Advertisement

American Studies Web Resources: Are They Keeping Up with the Joneses?

  • Bartosz WolskiEmail author
Chapter
Part of the Second Language Learning and Teaching book series (SLLT)

Abstract

In the last decade the marriage between ICT (Internet and Communication Technologies) and American Studies has become a fact. An immeasurable number of online resources have been placed at the disposal of American Studies’ students and educators, giving them an unprecedented opportunity to experience teaching and learning in an array of new ways. Since English departments in Polish universities, colleges, professional schools and private higher education institutions have always included American Studies (usually culture and history) in their curricula, it seems reasonable to investigate whether – in this day and age – students and teachers of American Studies can count on the Internet as not only a reliable source of information but also a modern pedagogical tool. Therefore, a methodical investigation of selected, easily available and popular online resources has been devised to assess both the substance, form as well as the general usability of the sites chosen for analysis. The paper will present the outcome of the research by offering a critical look at popular American Studies online resources in the contexts of (1) modern approaches to teaching and learning, (2) attitudes and learning styles of the present day digitally-native students, and (3) the newest trends in technology (e.g. Web 2.0 or Web 3.0 tools and applications). This will hopefully reveal whether the online representation of the American Studies domain keeps pace with the freshest offerings of the Web or whether online American Studies resources lag behind the newest pedagogical trends.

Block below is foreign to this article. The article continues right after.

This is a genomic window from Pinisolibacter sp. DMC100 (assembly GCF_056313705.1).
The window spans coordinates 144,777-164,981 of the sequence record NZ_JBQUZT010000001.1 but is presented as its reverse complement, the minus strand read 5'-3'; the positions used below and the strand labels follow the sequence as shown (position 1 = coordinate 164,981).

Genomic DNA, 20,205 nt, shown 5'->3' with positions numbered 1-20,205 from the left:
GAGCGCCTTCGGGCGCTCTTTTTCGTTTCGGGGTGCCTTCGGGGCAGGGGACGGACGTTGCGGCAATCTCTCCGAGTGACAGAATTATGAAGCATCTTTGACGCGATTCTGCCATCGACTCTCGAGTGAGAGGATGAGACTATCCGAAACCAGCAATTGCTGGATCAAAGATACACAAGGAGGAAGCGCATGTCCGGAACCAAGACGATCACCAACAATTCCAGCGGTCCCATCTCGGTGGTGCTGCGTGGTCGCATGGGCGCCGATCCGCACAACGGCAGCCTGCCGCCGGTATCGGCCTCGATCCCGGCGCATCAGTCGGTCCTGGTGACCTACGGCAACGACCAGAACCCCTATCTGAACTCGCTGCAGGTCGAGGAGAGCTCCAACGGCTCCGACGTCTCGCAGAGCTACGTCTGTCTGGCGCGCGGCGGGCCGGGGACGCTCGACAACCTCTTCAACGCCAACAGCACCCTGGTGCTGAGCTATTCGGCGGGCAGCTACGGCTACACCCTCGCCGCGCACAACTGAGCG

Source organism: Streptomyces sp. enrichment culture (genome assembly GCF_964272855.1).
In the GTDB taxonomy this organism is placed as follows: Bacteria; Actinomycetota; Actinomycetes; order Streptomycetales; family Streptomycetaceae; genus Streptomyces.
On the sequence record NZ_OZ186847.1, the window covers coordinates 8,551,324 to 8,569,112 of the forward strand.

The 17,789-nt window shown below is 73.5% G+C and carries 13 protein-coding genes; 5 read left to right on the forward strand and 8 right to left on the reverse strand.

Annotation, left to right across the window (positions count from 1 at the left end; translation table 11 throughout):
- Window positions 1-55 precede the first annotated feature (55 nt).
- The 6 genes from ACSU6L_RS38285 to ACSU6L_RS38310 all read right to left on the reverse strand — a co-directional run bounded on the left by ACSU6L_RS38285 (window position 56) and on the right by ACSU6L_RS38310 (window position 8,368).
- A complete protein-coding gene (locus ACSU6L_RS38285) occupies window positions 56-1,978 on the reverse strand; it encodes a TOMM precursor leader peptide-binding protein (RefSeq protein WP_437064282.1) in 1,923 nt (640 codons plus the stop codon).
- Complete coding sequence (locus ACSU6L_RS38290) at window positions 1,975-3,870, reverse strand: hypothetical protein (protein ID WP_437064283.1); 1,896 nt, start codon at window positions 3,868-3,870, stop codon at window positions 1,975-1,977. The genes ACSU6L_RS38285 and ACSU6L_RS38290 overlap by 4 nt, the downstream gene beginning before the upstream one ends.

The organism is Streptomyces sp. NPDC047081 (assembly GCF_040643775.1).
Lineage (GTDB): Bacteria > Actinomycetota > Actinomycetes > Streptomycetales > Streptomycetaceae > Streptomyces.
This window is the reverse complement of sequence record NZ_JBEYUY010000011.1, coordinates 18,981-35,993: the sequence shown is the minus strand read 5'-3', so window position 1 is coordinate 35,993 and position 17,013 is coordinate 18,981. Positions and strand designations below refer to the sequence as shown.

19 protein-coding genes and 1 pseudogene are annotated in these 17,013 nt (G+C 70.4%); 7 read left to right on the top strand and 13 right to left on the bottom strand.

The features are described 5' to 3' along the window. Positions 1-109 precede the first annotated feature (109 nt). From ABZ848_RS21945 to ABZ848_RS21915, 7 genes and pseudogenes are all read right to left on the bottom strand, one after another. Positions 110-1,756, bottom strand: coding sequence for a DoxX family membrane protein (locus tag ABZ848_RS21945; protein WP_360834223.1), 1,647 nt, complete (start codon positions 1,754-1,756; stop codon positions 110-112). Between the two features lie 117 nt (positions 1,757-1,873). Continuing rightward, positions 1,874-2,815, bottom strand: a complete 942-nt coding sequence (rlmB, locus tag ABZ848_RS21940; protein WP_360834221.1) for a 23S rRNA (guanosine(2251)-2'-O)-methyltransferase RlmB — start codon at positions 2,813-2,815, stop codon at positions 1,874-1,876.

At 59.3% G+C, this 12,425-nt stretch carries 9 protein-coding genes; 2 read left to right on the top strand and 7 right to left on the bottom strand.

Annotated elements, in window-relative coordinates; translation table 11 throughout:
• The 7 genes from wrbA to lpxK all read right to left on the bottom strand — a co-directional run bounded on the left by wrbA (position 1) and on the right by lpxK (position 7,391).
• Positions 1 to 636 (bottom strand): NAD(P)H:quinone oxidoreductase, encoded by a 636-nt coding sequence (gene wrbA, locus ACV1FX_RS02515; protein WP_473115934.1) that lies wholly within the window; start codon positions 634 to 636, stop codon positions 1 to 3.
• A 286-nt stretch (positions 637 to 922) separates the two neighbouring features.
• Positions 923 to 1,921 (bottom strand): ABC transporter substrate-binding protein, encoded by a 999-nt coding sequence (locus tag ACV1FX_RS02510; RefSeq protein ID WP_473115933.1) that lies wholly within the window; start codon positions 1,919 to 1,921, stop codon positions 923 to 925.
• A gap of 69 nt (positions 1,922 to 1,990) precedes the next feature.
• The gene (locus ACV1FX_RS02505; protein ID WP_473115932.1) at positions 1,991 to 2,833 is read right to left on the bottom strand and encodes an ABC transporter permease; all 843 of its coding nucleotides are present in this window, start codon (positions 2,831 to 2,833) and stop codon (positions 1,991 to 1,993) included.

Keywords